IPod Nano

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The iPod Nano (stylized and marketed as iPod nano) is a portable media player designed and marketed by Apple Inc.wikipedia
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IPod Mini

iPod Mini (1st generation)MiniMini 1G
The iPod Nano (stylized and marketed as iPod nano) is a portable media player designed and marketed by Apple Inc. The first generation model was introduced on September 7, 2005, as a replacement for the iPod Mini, using flash memory for storage.
The iPod Mini was discontinued on September 7, 2005 and was replaced by the iPod Nano.

Apple Inc.

AppleApple ComputerApple Computer, Inc.
The iPod Nano (stylized and marketed as iPod nano) is a portable media player designed and marketed by Apple Inc. The first generation model was introduced on September 7, 2005, as a replacement for the iPod Mini, using flash memory for storage. It was additionally touted as "the most environmentally friendly iPod Apple has ever made", containing arsenic-free glass and a BFR-, mercury-, and PVC-free design.
Later that year, Apple again refreshed its iPod line of MP3 players by introducing a multi-touch iPod Nano, an iPod Touch with FaceTime, and an iPod Shuffle that brought back the buttons of earlier generations.

IPod

iPodsApple iPodiPod Touch
It was additionally touted as "the most environmentally friendly iPod Apple has ever made", containing arsenic-free glass and a BFR-, mercury-, and PVC-free design.
In 2007, Apple modified the iPod interface again with the introduction of the sixth-generation iPod Classic and third-generation iPod Nano by changing the font to Helvetica and, in most cases, splitting the screen in half by displaying the menus on the left and album artwork, photos, or videos on the right (whichever was appropriate for the selected item).

IPhone

iPhonesiPhone appApple iPhone
Also, the iPod Quiz game was dropped and replaced with a Maze game which makes use of the iPod's accelerometer similarly to such games on the iPhone and iPod Touch.
Among other deficiencies, the ROKR E1's firmware limited storage to only 100 iTunes songs to avoid competing with Apple's iPod nano.

Cover Flow

New features included browsing via Cover Flow, a new user interface, video playback, and support for new iPod Games. Also added was an accelerometer which allows the Nano to shuffle songs by shaking it, the option between portrait and landscape display modes by tilting the iPod left or right, and access to Cover Flow when tilted sideways.
On September 5, 2007 Apple announced that Cover Flow would be utilized in the third generation iPod nano as well as the new iPod classic and iPod touch models.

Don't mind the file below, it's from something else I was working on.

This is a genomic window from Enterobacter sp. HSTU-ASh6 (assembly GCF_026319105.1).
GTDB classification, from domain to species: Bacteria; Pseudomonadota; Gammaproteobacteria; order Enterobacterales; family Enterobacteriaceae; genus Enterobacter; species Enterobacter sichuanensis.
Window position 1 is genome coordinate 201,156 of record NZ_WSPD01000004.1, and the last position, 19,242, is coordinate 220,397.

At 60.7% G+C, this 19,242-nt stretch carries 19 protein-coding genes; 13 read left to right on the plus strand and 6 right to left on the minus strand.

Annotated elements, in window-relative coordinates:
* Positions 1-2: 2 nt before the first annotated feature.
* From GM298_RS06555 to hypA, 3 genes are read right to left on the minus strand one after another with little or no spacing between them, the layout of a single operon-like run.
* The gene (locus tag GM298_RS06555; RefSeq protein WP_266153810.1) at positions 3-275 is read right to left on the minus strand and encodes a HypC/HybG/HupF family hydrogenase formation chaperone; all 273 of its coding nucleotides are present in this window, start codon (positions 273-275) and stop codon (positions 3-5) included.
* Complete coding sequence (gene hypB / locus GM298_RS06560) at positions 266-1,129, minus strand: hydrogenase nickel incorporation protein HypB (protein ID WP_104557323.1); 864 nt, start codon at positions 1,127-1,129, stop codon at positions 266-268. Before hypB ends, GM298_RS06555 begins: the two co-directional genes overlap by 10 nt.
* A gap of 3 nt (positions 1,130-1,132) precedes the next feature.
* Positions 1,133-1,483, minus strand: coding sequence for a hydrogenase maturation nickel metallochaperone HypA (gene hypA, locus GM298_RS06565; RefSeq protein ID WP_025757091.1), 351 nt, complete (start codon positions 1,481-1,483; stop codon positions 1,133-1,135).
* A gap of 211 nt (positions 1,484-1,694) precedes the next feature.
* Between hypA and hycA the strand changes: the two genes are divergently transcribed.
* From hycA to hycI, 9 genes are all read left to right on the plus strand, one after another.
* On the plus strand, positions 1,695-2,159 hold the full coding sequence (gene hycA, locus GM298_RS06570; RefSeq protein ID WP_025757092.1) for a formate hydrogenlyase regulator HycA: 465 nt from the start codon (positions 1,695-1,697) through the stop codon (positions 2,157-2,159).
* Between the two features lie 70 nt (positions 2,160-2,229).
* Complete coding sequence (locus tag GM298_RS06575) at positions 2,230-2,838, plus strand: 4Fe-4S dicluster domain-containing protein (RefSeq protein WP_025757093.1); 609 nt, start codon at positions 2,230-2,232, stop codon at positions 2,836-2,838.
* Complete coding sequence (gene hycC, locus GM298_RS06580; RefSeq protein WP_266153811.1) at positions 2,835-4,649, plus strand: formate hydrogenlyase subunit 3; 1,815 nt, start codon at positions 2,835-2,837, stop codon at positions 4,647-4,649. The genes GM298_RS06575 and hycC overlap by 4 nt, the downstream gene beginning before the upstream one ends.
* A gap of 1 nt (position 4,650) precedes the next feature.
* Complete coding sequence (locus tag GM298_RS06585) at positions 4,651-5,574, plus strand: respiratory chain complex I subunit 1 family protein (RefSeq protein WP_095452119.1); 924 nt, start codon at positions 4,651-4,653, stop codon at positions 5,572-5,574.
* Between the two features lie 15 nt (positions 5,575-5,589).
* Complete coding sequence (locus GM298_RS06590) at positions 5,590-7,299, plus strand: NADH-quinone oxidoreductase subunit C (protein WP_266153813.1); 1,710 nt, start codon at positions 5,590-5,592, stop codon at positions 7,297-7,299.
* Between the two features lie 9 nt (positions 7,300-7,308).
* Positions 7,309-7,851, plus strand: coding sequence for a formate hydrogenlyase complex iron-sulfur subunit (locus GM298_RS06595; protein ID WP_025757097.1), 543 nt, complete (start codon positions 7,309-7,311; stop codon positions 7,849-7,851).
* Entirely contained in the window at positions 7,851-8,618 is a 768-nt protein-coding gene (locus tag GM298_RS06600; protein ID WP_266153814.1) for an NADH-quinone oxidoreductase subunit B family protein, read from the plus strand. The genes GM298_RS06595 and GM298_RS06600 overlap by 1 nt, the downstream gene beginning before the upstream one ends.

Nike+

Nike+iPod SupportNike+ for iPodNike+ GPS
As well as continuing to support picture viewing and video playback, it also included Live Pause, a built-in pedometer, Nike+iPod Support and a speaker.
The Nike+iPod consists of a small transmitter device attached to or embedded in a shoe, which communicates with either the Nike+ Sportband, a receiver plugged into an iPod Nano, or directly with a 2nd Generation iPod Touch (or higher), iPhone 3GS, iPhone 4, iPhone 4S, iPhone 5, iPhone 5C, iPhone 5S, or a Nike+ Sportwatch.

IPod click wheel

click wheelclickwheel iPod
However, unlike the second-generation Mini, the button labels were grey instead of matching the Nano's casing (except for the black Nano, which had a black click wheel).
This same principle is applied to the iPod Classic and on the first through fifth generations of the iPod Nano.

Portable media player

media playerdigital audio playersportable media players
The iPod Nano (stylized and marketed as iPod nano) is a portable media player designed and marketed by Apple Inc. The first generation model was introduced on September 7, 2005, as a replacement for the iPod Mini, using flash memory for storage.
Newer PMPs have been able to tell time, and even automatically adjust time according to radio reception, and some devices like the 6th-gen iPod Nano even have wristwatch bands available.

Product Red

(RED)(PRODUCT) REDRED
On October 13, 2006, Apple announced a special edition iPod Nano; Product Red, with a red exterior and 4 GB of storage.

IPod Classic

iPod Photovideo iPodiPod
It is the most like the iPod Classic.
The fifth-generation iPod was introduced on October 12, 2005, shortly after the introduction of the iPod Nano.

Accelerometer

accelerometersG-sensoracceleration sensor
Also added was an accelerometer which allows the Nano to shuffle songs by shaking it, the option between portrait and landscape display modes by tilting the iPod left or right, and access to Cover Flow when tilted sideways.
Apple has included an accelerometer in every generation of iPhone, iPad, and iPod touch, as well as in every iPod nano since the 4th generation.